“But I want to.” He winked then returned to his self-appointed task. “Your feet are cold.”
“Uh-huh,” she muttered, fighting the fiery sensations that shot up her legs. Not trusting herself to say any more, she watched, entranced as he slipped her socks on, smoothing them up over her calves to just below her knees. When he reached for her brace, though, the trance broke.
“I’ll put it on,” she said, attempting to snatch it from him.
He refused to let go. “Lara, you don’t need to be self-conscious with me. Let me do this for you.” He held her gaze and she gave in, reluctantly.
He fitted the brace around her leg and fastened the strap, being careful not to make it too tight. She realized he was right; she should stop being so self-conscious around him and around others too. If anyone didn’t like the way she looked, they could look elsewhere.
As Conn carefully slipped her foot and the bottom of the AFO into her shoe, she studied his bent head, watching the breeze ruffle his dark hair. Fisting her hands in her lap, she resisted an urge to run her fingers through those coffee-brown waves. Wrapped up in her wayward yearning, she didn’t notice he’d finished tying her shoes until he looked up and caught her staring at him.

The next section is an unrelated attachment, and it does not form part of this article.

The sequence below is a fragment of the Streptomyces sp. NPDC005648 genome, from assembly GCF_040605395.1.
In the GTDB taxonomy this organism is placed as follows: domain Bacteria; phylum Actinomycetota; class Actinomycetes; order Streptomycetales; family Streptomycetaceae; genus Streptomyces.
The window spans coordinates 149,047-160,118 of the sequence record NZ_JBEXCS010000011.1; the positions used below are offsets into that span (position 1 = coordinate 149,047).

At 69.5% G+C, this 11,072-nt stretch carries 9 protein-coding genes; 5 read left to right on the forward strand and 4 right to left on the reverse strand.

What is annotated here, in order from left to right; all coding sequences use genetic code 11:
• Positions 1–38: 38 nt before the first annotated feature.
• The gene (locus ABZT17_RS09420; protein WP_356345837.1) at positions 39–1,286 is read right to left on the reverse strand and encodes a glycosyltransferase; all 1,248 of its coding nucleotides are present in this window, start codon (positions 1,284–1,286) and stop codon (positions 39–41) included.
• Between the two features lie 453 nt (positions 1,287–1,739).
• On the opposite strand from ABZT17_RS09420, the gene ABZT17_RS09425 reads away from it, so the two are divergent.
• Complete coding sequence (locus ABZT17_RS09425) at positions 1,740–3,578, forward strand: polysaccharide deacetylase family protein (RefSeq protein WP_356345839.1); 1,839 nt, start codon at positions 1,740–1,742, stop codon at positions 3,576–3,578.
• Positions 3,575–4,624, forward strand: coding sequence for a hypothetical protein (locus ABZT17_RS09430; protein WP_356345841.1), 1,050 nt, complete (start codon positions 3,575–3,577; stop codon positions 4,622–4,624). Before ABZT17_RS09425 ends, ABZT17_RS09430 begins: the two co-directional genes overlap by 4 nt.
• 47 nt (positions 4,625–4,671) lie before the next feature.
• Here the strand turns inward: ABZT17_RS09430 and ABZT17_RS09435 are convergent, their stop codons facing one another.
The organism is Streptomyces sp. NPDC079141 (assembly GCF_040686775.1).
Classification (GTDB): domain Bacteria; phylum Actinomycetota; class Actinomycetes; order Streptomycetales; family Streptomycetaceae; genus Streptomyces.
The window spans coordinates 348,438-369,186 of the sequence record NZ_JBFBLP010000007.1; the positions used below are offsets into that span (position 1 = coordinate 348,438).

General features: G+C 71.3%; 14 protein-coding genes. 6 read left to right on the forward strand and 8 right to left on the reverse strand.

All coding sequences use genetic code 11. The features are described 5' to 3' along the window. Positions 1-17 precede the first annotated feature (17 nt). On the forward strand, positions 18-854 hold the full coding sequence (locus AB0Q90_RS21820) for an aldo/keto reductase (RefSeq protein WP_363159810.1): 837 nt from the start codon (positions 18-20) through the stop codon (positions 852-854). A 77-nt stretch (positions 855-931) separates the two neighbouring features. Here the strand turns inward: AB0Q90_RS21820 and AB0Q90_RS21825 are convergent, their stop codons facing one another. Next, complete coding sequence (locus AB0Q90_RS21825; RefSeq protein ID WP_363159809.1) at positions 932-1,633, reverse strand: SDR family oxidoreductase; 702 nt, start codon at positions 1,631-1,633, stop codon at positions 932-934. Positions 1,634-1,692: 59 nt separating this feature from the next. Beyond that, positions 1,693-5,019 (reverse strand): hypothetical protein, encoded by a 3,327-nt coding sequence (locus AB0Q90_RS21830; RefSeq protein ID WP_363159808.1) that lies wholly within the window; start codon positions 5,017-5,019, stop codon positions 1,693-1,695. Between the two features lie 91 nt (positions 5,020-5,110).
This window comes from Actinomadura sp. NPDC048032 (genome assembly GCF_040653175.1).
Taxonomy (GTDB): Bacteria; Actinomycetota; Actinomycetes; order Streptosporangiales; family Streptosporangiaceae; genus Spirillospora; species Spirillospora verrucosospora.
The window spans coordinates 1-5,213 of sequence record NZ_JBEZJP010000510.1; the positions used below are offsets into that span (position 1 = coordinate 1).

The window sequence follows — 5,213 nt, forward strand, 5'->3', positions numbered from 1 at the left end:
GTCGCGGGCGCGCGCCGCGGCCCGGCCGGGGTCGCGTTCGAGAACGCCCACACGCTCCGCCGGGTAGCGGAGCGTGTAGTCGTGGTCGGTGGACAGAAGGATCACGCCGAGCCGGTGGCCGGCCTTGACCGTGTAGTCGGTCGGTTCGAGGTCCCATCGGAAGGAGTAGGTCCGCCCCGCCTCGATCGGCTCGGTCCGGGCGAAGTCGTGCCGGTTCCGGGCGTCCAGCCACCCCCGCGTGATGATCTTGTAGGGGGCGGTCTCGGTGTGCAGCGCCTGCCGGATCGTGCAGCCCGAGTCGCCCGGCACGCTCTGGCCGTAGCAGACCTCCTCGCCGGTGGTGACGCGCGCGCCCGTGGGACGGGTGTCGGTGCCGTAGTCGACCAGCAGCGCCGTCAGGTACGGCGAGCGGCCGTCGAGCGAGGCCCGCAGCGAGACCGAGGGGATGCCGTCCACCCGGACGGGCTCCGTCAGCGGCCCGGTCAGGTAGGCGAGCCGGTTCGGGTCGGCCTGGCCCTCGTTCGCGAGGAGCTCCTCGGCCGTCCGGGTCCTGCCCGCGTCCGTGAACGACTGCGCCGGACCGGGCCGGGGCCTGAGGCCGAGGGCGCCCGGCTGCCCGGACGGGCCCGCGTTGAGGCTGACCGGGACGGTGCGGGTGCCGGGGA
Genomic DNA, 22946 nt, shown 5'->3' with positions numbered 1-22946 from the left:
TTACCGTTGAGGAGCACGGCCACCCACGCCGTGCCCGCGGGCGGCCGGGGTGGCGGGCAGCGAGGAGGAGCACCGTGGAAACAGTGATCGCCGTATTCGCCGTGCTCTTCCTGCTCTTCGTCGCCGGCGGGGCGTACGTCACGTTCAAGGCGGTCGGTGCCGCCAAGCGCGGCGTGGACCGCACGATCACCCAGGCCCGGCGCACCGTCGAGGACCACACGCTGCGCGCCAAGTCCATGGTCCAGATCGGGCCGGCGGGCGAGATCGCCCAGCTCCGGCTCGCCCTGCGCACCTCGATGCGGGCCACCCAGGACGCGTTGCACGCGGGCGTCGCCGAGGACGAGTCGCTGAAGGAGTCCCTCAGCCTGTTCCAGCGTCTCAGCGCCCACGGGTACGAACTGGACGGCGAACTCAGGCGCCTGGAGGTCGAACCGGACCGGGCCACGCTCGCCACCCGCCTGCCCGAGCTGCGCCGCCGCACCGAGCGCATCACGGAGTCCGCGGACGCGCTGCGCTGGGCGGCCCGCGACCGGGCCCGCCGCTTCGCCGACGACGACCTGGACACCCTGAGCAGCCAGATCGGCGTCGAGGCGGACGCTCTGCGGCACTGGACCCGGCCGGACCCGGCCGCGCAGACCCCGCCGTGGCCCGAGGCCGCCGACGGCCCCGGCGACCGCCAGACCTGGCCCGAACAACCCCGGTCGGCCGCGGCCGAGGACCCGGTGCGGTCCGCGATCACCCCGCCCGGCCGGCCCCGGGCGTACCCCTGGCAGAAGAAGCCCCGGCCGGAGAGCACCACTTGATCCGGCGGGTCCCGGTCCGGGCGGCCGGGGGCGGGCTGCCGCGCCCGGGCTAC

His nostrils flared and his gray eyes grew molten hot. She caught her breath as he rose to sit beside her on the boulder, never releasing her gaze. When he reached out to draw her close, her heart hammered with anticipation.
“Lara,” he whispered thickly. Then his lips captured hers. Sliding between her parted lips, his tongue danced over hers coaxing a response she couldn’t deny him. She twined her arms around his neck and pressed against him, ablaze with his blistering kiss and the feel of his hands traveling over her.
Terror struck like a gong resounding in her head. She broke off the kiss with a petrified gasp and clutched Conn’s shoulders as cold, clammy fingers of fear crawled down her spine, freezing her blood, nearly making her pass out.
“Lara, what’s wrong?” Conn demanded. His alarmed voice penetrated the fog of fear.
“They’re here! The evil ones, I feel them.”
He glanced sharply right and left. “Where? I don’t see anyone except that jogger with his dog.”
“Not here!” She shook her head violently. “At the cottage! They’re there, I’m certain. Oh my God! Una!” she cried in a panic.